Making woodtype for letterpress

Hi everyone :slight_smile:

I’m planning on opening a letterpress workshop. I’ve been wondering how I could come back to the origins of this printing method and by origins I mean woodtype ! Even though I’m new to the CNC world, it’s seems like the X-Carve would be a good tool for this project, but because it’s quite specific I would like some advices from the community !

I can’t use -the traditionnal- end grain beech wood at the beginning so I was thinking maybe plywood (S/BB grade) because it’s seems to work great when used in letterpress printing. I’m quite confident that the X-Carve would do the job when carving large pieces of woodtype, but my big question was about full pieces of design : is the machine precise enough to carve small details and text on plywood so that I can render perfect transmission of the ink when printing ?

Does any of you have some king experience with small caracters and even, raised small caracters ? I know it can be made with laser engraving on soft and hard wood (cf. attached file) but I’m wondering with X-Carve and plywood !?

Also to transfer ink properly and evenly, I need my form to be smooth/well sanded at type high, which is exactly 23.3 millimeters (0.9186 inch), but I’ll probably receive 24mm plywood, I believe I can do this with the X-Carve surfacing bit right ?

Thanks a lot for your intel & Love from France !

Laser letterpress 01
Laser letterpress 02

In my opinion you would be better off with a laser for that small print. And with using plywood you are going to have some chip out that will be noticable.

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With plywood you will 100% have chipout issues even with details 10 times larger!!

I suggest a medium density hardwood like walnut and for even less chipout, use end grain as this grain structure will produce the most strength.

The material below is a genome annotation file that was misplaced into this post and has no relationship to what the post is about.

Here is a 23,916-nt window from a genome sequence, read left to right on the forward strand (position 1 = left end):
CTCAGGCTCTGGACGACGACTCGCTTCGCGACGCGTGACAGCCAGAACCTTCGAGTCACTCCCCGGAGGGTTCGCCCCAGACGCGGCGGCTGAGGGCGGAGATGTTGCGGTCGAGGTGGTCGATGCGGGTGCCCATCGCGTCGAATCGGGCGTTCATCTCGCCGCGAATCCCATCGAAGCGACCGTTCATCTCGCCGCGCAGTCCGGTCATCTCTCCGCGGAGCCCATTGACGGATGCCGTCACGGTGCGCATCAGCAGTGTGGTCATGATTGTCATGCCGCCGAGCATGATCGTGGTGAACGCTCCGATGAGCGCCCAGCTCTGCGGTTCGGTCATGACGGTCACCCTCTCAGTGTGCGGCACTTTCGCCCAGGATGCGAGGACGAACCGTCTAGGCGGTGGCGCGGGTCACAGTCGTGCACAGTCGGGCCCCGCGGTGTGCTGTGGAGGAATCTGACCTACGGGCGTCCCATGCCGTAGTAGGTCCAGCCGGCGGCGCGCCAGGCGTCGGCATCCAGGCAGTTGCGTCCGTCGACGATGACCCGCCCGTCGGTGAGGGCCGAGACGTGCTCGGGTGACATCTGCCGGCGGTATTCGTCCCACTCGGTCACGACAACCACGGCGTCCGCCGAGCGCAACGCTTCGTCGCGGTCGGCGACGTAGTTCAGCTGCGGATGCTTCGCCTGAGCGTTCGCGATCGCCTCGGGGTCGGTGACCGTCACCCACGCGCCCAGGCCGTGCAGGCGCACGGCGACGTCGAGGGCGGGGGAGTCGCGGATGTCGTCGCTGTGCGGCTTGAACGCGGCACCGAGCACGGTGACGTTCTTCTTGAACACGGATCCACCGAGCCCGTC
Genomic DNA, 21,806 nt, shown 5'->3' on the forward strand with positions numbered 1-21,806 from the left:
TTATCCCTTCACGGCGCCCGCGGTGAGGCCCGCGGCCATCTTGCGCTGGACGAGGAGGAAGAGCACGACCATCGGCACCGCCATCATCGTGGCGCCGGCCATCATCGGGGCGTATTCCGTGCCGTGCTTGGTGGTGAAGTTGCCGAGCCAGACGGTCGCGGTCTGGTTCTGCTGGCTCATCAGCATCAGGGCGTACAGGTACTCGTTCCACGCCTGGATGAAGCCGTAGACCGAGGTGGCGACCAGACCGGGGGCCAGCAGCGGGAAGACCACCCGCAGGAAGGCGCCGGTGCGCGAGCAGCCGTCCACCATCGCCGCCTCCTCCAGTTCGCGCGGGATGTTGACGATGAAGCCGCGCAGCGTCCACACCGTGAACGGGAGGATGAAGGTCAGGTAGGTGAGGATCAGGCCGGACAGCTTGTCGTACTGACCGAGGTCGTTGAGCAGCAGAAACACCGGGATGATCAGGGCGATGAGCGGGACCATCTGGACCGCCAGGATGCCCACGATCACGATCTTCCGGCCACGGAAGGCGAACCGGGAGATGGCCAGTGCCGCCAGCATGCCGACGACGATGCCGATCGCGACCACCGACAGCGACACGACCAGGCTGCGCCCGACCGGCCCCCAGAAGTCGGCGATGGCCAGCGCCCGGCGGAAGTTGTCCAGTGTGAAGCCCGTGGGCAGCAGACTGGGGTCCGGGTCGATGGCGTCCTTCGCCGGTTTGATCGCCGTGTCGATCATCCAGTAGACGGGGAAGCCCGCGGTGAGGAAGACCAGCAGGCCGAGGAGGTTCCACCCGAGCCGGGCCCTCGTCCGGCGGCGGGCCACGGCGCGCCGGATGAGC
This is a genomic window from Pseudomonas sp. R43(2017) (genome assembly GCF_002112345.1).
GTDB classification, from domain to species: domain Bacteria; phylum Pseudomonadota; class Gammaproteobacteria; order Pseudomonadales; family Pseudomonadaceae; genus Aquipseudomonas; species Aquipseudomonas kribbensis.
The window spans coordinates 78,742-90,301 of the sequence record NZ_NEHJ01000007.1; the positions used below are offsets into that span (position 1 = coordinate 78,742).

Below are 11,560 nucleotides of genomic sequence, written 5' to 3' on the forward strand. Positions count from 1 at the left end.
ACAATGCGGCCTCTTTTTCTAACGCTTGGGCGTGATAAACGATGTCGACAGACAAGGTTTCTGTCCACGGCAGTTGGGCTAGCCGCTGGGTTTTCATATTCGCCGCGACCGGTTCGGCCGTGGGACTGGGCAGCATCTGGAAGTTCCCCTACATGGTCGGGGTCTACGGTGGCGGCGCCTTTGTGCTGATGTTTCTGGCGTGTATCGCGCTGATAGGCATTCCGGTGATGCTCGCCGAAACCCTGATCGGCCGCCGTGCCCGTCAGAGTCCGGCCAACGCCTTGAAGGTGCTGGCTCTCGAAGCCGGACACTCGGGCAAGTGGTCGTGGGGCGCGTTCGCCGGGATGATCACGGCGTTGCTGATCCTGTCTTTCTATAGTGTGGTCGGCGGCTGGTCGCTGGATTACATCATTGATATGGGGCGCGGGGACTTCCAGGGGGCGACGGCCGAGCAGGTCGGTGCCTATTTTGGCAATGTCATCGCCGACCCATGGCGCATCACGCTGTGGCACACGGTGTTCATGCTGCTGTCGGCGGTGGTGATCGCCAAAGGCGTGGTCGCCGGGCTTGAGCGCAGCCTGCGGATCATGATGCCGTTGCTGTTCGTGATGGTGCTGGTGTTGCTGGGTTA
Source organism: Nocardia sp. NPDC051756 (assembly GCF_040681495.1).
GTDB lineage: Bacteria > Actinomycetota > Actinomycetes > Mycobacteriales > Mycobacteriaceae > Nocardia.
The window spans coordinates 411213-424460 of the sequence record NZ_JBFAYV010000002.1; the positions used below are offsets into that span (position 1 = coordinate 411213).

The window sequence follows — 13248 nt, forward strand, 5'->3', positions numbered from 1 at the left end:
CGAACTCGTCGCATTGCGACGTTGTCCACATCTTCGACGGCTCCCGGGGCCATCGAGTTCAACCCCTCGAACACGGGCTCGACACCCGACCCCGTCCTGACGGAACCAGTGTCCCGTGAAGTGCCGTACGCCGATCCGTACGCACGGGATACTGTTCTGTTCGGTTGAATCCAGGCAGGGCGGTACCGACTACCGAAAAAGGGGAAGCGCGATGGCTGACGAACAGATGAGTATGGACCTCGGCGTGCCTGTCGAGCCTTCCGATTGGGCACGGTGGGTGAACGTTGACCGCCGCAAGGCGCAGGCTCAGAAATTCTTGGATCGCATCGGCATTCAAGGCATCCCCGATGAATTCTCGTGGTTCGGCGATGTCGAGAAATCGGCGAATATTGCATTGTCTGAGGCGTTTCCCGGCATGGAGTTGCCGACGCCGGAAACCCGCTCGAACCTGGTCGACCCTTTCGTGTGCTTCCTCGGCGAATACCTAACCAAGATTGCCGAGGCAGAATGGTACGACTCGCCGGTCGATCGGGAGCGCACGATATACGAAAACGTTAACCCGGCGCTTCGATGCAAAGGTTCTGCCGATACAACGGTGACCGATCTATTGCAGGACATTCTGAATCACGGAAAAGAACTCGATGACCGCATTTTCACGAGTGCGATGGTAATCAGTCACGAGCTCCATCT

I have some blank rubber stamps that I bought from my local art supply shop. Some are large enough to make greeting cards. There are similar products available from Amazon.

At the local makerspace, most of the people making stamps used the CO2 lasers to ablate the rubber. (it makes an unpleasant smell)

If you move forward with using the CNC, I would recommend doing a 2 stage carve starting with a small sharp conical bit like this…

to outline the lettering and then finish up with a small flat endmill to clear all white space. In any case, it will be hard to make the type extremely small.

Of course you might have better luck going the other way; carving the letters into the wood and then printing white ink on colored card stock.

finally, you might consider moving from block printing to etching. You could use a diamond drag bit in your CNC to cut the grooves in a polished brass plate. This is a slower process, but the detail is incredible.

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Many thanks for your feedback !

I didn’t say but i would’t use text smaller than 7-8 pt i think !

@WayneHall : Yes I wasn’t sure, I prefer carving technology but small details are realy tricky. Maybe plywood and laser are better together too no, what do you think ?

@SethCNC : I was thinking that maybe using the same technic that HarryC.Ragland (2 stage carve) described would help avoid some wood chips but it may not be enough. End grain MD hardwood is the best way to go for sure, the Inventables Team told me it could work but it’s possible that the rising parts become fragile → I don’t need to carve to deep so it may help with that !?

@HarryC.Ragland : Rubber stamp is a good technology, like photopolymer, but I’m wondering if there is more durable solutions (that can be better recycled too). I also think that 2 stage carving is a minimum concidering it’s friendlier for the wood. Etching is also a very nice technic but I don’t have any etching press at the moment, only typo ! We do use copper to make hot foil stamping form’s though… I need to check copper and ink transfer compatibility but maybe carving copper with a diamond drag would allow me more details !?

If you want a more recyclable technology than rubber stamps, consider true linoleum. It is seeing a resurgence and can be found online. Linoleum is made from sawdust and boiled linseed oil.

Yes I hold small type in wood. Experience tells me different woods have different problems. Surfacing would work in your machine.

@HarryC.Ragland : Yes Linoleum is a good alternative that didn’t cross my mind ! What would you say about carving possibilities ?

@PeterMussett : Oh nice ! Did you make them ? What would you say is the best wood for types ?

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